Michigan reports jump of more than 700 new COVID-19 cases

Craig Mauger
The Detroit News

Lansing — Michigan reported 715 new cases of COVID-19 on Thursday, one of the highest daily totals the state has experienced in the past two months.

The state's overall confirmed case count hit 80,887 and the death toll reached 6,191, according to data released by the Michigan Department of Health and Human services.

The numbers included 19 new deaths linked to the virus on Thursday, but 14 of them occurred previously and were added because of a review a past records, according to the state.

Cars line up for COVID-19 testing on Thursday, July 16, 2020, at a former Sears auto center that's been turned into a testing facility in Lansing.

The daily total of 715 new cases was the fourth highest one-day addition in June and July. However, two of the past days that brought higher totals were linked to backlogs in testing results.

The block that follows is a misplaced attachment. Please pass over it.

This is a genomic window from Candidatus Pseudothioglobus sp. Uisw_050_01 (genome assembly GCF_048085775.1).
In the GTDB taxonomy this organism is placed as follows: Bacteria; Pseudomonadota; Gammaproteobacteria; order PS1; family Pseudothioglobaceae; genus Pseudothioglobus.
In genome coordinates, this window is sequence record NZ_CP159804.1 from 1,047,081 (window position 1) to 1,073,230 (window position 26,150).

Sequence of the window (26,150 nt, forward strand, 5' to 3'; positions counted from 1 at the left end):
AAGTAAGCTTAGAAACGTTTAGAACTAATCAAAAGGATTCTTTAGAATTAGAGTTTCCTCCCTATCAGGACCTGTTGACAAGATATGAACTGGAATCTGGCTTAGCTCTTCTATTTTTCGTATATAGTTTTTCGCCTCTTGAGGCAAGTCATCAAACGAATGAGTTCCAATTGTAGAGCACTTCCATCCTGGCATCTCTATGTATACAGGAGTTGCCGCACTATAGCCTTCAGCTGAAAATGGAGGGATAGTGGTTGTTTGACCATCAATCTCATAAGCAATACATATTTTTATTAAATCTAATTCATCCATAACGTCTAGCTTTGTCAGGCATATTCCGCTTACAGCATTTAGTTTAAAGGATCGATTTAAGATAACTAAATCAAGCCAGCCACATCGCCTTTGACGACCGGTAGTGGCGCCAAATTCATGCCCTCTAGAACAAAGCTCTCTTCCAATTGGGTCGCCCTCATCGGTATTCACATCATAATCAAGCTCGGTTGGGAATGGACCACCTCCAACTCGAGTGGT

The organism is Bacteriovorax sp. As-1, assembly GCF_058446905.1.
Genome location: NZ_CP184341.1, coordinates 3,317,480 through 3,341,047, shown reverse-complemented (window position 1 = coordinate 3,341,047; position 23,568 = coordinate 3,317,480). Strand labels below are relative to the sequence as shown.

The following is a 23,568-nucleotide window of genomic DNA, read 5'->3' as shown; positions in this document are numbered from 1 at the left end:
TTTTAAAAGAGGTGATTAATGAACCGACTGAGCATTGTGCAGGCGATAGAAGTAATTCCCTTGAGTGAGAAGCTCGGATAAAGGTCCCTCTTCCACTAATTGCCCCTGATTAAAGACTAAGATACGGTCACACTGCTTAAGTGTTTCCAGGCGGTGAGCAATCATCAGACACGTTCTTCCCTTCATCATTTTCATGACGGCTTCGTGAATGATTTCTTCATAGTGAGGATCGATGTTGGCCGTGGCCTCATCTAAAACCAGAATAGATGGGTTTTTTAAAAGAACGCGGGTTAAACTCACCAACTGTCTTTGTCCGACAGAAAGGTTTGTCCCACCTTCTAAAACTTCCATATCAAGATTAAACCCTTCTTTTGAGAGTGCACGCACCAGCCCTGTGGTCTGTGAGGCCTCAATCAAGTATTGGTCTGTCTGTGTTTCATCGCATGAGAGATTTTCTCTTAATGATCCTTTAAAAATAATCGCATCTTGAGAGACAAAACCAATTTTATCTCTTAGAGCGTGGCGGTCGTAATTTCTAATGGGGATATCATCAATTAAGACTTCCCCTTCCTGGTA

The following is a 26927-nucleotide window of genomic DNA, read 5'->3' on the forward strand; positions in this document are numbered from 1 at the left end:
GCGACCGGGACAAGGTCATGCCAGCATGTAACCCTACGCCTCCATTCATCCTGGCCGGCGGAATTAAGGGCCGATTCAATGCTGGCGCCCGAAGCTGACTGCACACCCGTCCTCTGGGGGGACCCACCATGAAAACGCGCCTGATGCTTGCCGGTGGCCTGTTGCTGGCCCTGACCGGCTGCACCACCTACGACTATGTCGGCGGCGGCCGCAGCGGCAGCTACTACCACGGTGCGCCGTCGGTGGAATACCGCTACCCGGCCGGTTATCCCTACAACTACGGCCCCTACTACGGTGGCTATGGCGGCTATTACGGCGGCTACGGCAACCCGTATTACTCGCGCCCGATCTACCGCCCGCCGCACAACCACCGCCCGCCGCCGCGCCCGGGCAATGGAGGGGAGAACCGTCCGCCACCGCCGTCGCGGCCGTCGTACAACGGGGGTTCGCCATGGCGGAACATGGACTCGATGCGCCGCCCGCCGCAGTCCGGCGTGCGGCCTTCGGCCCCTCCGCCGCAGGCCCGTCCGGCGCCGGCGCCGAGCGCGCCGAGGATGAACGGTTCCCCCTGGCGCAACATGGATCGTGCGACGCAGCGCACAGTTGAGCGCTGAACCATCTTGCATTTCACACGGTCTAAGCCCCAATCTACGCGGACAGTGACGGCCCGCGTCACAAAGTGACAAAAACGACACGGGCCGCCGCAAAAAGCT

Deaths and hospitalizations linked to the virus have remained low. The state reported 438 hospitalized COVID-19 inpatients on Thursday.

In recent weeks, Gov. Gretchen Whitmer has voiced concerns about the growing number of new coronavirus cases in Michigan and has repeatedly said the state needs to change the trajectory of cases so schools can reopen to in-person instruction in the fall.

"If we see this increase continue, we're going to have to move back a phase and that means we're going to have to do distance learning," Whitmer said during a Wednesday night appearance on CNN.

Also, on Wednesday, Whitmer issued an executive order that reimposes restrictions on the Upper Peninsula and 17 counties in northern Michigan to cap indoor gatherings at 10 people and close indoor bars where alcohol accounts for 70% of sales. The same restrictions are already in place for the rest of the state.

Michigan ranks 14th nationally for total COVID-19 cases and eighth for deaths linked the virus, according to tracking by Johns Hopkins University.

As of Friday, 57,502 people in Michigan were considered "recovered" from COVID-19, meaning they were still alive 30 days from the onset of their symptoms.


Detroit News Staff Writer Beth LeBlanc contributed